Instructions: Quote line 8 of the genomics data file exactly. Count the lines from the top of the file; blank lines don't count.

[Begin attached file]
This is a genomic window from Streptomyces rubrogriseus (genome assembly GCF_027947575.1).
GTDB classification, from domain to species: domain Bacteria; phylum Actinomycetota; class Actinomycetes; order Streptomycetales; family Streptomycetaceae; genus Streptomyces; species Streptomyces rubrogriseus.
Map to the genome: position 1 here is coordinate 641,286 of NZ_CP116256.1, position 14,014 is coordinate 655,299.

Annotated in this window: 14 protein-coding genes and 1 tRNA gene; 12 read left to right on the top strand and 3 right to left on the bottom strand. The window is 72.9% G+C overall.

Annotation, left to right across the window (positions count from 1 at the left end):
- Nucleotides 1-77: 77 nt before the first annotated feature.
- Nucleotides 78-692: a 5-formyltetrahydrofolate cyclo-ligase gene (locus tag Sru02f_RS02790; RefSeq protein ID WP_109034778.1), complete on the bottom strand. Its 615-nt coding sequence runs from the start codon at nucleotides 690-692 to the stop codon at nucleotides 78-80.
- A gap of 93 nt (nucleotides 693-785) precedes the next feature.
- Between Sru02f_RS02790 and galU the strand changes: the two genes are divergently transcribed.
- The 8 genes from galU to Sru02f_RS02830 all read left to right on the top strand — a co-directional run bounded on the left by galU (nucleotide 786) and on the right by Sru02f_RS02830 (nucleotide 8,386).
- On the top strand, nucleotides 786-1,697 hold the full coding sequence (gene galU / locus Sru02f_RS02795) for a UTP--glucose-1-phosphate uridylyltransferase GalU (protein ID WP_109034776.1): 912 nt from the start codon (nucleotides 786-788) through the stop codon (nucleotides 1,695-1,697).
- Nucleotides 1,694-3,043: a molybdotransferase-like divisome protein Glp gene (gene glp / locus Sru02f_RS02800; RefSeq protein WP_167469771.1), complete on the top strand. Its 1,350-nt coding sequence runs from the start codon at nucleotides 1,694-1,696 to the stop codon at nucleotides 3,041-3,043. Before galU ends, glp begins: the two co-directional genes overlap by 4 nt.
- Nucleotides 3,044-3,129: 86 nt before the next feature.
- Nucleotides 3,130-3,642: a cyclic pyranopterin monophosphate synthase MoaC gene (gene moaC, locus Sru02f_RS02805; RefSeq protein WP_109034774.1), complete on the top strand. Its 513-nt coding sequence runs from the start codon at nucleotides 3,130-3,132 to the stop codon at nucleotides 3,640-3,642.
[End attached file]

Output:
- A gap of 93 nt (nucleotides 693-785) precedes the next feature.